Good nutrition is also important for optimal immune system function. Deficiencies of certain nutrients can have a negative effect on immune function, so eating a balanced diet is essential. That said, there is no support for “boosting” the immune system by taking high doses of vitamins, minerals, or other supplements, despite the claims made by supplement companies. In fact, one supplement company paid $23 million to settle a class action lawsuit regarding false claims that it prevented colds.

You can get benefits from two more common-sense recommendations: getting adequate sleep and reducing stress. Poor sleep habits are associated with suppressed immunity and more frequent illness. Sleep deprivation can also reduce the positive immune response to a vaccine. Another study showed that sleep following a vaccination enhanced the effectiveness of that vaccine. High levels of stress increase susceptibility to colds and the flu and can lead to more sick days from work or school. Stress and poor sleep habits tend to occur together, creating a double negative effect on the immune system.

In order to have your best chance of staying healthy this year you should exercise every day, eat a healthy diet, manage your stress, and get enough sleep in addition to following the traditional advice to get a flu shot, wash your hands frequently, stay away from people who are sick, and stay home yourself if you are ill. As a bonus, many of these habits will also help you lose weight and reduce your risk of diabetes, heart disease, and some cancers along with keeping you healthy this cold and flu season.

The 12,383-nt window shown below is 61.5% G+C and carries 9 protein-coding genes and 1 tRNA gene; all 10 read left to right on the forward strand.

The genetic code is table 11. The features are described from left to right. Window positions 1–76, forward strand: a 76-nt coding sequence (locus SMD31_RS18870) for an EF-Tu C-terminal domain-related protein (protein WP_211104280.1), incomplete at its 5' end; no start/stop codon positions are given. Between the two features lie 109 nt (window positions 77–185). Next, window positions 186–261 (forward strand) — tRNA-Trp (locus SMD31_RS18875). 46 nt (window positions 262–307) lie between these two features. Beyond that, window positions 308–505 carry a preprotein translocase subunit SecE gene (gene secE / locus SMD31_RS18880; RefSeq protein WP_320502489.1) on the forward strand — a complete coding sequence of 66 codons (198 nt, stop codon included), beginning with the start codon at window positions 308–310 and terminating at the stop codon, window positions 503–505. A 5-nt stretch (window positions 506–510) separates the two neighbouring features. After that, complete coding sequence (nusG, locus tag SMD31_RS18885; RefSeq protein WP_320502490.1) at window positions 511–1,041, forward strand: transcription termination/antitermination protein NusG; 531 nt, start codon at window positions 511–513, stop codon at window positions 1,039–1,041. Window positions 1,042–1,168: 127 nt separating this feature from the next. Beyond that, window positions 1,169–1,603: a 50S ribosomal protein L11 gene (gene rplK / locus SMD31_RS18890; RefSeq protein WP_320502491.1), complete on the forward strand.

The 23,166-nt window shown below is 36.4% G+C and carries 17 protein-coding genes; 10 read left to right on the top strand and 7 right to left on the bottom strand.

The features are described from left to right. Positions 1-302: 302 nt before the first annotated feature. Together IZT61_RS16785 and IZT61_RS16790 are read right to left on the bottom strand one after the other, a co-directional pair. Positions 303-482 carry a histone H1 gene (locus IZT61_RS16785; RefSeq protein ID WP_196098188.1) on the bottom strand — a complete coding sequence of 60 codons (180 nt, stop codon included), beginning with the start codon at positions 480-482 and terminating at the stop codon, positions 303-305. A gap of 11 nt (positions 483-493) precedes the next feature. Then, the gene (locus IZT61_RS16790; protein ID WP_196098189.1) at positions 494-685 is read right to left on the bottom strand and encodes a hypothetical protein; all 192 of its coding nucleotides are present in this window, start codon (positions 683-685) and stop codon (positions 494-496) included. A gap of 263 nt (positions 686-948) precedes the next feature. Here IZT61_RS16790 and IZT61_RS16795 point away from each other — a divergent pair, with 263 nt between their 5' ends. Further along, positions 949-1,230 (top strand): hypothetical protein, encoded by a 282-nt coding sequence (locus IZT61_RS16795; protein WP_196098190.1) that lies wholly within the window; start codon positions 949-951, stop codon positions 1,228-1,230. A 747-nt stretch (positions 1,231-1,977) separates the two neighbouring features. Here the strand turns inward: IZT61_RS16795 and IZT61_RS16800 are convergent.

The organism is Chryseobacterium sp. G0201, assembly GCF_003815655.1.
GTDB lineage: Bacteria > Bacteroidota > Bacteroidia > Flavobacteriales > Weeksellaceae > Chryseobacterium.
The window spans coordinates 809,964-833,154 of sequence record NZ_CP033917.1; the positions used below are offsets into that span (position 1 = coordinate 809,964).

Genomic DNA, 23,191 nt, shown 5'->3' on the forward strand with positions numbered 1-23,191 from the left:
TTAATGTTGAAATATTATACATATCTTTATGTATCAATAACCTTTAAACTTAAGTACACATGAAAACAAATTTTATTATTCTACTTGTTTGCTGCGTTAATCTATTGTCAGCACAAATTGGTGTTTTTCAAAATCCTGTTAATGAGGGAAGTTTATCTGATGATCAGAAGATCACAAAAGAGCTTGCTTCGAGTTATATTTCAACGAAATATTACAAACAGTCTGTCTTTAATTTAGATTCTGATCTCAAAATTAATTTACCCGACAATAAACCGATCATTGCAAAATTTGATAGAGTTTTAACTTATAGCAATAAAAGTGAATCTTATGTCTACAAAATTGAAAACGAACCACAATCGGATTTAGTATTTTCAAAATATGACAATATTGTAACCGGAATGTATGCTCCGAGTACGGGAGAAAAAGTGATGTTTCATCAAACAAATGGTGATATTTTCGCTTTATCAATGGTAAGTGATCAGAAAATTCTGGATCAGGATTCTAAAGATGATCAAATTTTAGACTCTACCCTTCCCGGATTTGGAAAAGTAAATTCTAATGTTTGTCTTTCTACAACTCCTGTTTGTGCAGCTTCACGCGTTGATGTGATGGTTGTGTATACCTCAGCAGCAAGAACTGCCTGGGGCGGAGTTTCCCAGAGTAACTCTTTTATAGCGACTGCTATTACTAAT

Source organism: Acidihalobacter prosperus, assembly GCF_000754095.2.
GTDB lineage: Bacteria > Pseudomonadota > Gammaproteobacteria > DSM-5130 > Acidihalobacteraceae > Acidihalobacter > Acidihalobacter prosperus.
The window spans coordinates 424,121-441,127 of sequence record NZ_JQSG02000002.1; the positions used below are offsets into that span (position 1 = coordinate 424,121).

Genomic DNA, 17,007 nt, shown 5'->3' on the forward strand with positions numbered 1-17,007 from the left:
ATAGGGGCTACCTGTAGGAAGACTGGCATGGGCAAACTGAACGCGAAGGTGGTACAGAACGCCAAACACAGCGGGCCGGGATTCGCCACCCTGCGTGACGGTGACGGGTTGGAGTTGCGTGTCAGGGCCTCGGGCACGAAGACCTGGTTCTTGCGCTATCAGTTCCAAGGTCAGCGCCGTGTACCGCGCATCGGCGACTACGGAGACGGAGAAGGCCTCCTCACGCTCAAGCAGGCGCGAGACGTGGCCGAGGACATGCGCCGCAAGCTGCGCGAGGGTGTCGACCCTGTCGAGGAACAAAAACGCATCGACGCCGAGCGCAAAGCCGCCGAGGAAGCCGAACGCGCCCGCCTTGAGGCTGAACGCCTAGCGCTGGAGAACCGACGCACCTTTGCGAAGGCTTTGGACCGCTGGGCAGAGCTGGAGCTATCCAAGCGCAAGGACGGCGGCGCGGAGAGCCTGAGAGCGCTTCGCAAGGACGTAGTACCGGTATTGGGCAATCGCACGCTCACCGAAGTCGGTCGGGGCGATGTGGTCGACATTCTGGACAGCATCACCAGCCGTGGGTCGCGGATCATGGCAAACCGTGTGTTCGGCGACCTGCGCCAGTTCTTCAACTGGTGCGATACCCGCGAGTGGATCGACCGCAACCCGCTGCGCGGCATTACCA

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Chill out! Why less stress is essential for good health.

Chronic stress can have serious emotional, psychological, and physiological effects that lead to or exacerbate many health problems. While it is impossible to avoid all stress in life, minimizing stressors and managing the way you respond to stress can have important benefits. Regular exercise, including yoga, managing time better, and getting enough sleep, can help with minimizing your feelings of stress as well as the effects it has on your body.

The importance of stress management and getting enough sleep is the topic of my Health & Fitness column in the Aiken Standard this week.


Chronic stress can have serious emotional, psychological, and physiological effects that lead to or exacerbate many health problems. In fact, the negative health effects of chronic stress are similar to those of eating a poor diet or not getting enough physical activity. That said, managing stress, including getting enough sleep, is often overlooked as a key component of good health.

The word “stress” is typically used to indicate both the feeling of being “under a lot of stress” as well as the things that cause that feeling. The events and situations that cause stress are properly called stressors, which lead to a stress response that includes consequences we feel as well as physiological changes we may not notice.

The immediate effect of a stressor is called the “fight or flight” response since it prepares the body to deal with a dangerous situation. A classic example of this is a caveman who encounters a saber-tooth tiger, clearly a stress-inducing event.